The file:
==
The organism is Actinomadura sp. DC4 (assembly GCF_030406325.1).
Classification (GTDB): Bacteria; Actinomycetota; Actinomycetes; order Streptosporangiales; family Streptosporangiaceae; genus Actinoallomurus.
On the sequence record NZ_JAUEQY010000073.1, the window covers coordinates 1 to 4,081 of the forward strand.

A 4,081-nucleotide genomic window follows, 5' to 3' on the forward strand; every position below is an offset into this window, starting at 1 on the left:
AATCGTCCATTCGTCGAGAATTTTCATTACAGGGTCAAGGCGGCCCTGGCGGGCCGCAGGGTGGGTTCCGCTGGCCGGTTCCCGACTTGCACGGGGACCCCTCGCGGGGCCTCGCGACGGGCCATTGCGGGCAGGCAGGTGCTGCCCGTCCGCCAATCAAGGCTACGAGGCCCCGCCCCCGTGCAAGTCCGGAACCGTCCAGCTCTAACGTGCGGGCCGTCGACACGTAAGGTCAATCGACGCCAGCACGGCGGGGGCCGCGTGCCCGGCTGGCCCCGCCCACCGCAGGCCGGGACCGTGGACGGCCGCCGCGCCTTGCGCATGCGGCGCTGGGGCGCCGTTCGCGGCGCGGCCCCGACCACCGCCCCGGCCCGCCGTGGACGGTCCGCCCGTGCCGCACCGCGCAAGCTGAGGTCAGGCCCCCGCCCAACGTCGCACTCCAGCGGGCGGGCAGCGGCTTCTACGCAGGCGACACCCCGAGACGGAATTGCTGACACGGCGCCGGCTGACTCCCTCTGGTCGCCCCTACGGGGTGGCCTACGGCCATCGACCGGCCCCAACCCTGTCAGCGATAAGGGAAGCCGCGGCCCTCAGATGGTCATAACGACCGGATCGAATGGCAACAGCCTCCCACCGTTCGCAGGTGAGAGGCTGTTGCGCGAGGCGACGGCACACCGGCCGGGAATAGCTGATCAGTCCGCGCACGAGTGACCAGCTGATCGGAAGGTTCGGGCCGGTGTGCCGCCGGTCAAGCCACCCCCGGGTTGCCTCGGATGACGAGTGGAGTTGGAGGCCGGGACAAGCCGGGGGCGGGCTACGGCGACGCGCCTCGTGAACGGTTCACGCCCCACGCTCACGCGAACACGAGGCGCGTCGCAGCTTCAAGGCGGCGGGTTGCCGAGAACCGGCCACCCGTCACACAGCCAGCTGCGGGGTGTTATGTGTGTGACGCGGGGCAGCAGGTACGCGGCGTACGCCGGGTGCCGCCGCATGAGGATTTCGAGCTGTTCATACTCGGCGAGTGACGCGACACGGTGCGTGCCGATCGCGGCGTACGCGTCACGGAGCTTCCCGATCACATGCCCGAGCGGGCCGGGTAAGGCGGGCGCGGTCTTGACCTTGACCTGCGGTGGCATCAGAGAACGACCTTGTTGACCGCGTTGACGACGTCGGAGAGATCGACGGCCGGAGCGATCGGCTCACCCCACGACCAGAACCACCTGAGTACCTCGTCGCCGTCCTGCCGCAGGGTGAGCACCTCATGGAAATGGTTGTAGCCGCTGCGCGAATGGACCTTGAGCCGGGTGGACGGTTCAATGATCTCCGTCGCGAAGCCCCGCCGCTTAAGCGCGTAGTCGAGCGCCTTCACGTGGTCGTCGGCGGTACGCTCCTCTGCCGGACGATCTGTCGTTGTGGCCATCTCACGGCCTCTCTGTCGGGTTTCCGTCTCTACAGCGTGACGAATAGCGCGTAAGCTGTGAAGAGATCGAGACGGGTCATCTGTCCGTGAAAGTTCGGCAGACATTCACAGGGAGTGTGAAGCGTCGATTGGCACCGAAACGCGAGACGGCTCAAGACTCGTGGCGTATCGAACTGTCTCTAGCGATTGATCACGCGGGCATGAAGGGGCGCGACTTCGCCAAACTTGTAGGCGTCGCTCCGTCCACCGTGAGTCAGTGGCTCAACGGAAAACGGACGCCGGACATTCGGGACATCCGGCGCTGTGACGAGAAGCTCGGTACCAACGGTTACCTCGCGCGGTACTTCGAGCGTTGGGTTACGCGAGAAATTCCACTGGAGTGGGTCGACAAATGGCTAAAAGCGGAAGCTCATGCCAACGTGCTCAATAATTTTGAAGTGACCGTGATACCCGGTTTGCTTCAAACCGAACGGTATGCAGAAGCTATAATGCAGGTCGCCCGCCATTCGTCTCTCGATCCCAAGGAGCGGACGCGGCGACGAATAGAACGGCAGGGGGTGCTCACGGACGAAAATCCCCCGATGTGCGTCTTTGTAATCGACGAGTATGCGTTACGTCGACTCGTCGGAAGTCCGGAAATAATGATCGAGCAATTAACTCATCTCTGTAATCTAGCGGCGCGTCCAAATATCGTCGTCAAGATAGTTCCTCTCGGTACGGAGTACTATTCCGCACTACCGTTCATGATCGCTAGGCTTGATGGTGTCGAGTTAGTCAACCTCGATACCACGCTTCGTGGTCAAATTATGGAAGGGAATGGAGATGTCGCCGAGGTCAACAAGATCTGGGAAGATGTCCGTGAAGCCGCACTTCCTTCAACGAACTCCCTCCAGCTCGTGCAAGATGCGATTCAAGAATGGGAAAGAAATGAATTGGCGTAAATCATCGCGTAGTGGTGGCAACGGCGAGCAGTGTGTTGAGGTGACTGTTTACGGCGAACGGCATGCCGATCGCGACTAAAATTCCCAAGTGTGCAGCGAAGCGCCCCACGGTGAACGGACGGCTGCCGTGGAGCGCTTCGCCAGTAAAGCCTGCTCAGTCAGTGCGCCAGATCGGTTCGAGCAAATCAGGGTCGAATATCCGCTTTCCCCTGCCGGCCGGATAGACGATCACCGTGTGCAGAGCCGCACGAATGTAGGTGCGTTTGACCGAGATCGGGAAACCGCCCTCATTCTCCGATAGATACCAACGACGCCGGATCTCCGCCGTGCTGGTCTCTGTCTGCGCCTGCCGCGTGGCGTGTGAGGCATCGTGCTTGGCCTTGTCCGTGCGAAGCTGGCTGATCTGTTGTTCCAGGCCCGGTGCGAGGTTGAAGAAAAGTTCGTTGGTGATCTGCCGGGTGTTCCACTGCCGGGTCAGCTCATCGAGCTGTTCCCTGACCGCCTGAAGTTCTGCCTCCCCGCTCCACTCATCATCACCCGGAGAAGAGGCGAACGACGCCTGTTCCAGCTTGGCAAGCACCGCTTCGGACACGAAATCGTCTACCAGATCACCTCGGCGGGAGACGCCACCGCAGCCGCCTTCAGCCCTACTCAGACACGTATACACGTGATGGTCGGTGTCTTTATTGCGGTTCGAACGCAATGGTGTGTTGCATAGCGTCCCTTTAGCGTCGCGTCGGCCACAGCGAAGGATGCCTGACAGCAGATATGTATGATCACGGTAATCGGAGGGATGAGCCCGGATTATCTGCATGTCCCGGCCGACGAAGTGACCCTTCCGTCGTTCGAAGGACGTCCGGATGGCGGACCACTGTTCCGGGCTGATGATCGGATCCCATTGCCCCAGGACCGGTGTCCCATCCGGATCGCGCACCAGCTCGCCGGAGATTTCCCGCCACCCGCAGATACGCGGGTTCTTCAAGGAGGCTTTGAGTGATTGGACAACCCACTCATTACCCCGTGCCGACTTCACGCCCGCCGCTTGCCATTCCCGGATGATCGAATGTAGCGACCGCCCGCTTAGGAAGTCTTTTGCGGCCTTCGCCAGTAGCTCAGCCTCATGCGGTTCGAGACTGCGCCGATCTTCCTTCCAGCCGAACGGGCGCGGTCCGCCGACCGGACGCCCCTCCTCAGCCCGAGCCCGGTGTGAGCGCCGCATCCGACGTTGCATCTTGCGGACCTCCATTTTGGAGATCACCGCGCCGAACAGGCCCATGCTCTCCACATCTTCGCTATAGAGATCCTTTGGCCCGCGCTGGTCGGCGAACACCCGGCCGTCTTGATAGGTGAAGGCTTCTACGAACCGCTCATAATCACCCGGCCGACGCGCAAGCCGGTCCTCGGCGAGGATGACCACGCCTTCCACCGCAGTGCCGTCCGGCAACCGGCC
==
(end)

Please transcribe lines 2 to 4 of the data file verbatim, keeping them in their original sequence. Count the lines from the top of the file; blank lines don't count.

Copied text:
Classification (GTDB): Bacteria; Actinomycetota; Actinomycetes; order Streptosporangiales; family Streptosporangiaceae; genus Actinoallomurus.
On the sequence record NZ_JAUEQY010000073.1, the window covers coordinates 1 to 4,081 of the forward strand.

A 4,081-nucleotide genomic window follows, 5' to 3' on the forward strand; every position below is an offset into this window, starting at 1 on the left: